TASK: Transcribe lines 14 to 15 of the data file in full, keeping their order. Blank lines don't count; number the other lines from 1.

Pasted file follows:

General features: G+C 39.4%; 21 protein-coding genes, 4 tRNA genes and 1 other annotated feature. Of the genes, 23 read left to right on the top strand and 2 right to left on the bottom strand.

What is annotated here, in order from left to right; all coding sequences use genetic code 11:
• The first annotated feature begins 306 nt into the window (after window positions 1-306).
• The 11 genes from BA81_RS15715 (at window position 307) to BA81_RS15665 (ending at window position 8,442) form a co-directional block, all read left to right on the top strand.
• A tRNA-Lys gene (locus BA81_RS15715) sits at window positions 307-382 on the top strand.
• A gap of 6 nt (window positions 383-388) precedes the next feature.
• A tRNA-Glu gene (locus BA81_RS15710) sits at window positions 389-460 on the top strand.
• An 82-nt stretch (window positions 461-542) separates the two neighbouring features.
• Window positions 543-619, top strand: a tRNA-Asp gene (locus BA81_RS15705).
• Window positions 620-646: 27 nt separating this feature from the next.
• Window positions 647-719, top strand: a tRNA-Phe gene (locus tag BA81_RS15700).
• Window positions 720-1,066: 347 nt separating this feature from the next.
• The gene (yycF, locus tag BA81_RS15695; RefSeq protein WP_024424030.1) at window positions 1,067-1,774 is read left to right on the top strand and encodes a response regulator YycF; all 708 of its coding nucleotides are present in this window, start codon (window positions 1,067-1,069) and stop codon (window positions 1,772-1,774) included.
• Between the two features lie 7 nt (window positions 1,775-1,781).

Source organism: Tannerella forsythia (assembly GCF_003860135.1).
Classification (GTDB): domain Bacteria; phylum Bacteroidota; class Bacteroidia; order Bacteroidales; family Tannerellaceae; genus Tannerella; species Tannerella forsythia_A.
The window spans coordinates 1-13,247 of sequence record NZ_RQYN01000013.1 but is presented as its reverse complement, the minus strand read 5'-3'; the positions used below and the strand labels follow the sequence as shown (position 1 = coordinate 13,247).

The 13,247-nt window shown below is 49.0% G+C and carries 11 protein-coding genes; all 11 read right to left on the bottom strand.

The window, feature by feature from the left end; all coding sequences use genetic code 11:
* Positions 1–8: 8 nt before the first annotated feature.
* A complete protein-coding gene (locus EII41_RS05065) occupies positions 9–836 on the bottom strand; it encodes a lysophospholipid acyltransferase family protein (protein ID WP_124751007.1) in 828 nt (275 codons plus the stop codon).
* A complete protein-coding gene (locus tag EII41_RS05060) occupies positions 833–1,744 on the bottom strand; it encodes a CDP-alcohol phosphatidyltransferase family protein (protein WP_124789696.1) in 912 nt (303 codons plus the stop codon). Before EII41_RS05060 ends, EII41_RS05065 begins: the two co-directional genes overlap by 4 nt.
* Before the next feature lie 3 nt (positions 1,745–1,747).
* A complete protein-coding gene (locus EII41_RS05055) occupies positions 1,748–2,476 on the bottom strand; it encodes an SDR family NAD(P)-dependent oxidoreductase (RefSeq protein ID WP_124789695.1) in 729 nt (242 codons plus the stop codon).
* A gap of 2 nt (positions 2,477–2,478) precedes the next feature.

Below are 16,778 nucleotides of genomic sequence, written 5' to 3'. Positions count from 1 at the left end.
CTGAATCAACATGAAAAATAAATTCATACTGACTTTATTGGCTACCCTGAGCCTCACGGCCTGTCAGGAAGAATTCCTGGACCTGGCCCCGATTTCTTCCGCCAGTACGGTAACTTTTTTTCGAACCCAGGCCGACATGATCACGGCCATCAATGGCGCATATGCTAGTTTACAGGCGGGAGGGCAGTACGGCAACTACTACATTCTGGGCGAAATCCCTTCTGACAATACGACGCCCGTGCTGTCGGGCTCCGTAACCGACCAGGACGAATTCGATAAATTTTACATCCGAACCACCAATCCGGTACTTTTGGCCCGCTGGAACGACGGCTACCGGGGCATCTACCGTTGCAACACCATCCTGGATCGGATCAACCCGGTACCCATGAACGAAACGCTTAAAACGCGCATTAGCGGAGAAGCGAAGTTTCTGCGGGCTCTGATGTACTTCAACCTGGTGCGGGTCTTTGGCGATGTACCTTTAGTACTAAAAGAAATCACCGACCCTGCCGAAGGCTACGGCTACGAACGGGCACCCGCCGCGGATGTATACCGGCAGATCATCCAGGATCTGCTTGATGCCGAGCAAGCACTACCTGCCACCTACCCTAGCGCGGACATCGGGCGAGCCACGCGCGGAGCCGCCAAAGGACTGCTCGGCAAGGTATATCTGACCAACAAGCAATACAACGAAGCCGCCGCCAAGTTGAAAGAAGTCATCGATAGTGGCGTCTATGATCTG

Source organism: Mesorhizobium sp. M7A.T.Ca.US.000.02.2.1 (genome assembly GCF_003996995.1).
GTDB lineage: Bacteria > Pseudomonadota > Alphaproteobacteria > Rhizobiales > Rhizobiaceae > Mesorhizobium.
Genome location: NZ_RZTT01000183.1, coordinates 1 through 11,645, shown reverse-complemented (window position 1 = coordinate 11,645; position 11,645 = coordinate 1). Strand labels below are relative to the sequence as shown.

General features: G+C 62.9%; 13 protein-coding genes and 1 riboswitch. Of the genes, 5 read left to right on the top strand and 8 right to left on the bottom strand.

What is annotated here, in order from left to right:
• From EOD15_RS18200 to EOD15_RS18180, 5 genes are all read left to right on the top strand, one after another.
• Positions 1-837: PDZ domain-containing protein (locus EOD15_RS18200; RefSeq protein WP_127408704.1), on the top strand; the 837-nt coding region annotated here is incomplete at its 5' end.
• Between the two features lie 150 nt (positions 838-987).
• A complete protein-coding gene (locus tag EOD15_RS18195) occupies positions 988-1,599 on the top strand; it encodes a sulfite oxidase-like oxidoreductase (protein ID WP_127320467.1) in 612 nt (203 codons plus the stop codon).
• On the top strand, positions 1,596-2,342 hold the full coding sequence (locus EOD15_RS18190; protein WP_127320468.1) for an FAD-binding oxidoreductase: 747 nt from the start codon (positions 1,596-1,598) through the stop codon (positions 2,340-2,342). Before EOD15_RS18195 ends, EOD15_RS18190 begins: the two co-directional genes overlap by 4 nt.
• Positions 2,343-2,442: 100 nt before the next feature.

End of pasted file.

• Between the two features lie 7 nt (window positions 1,775-1,781).

Source organism: Tannerella forsythia (assembly GCF_003860135.1).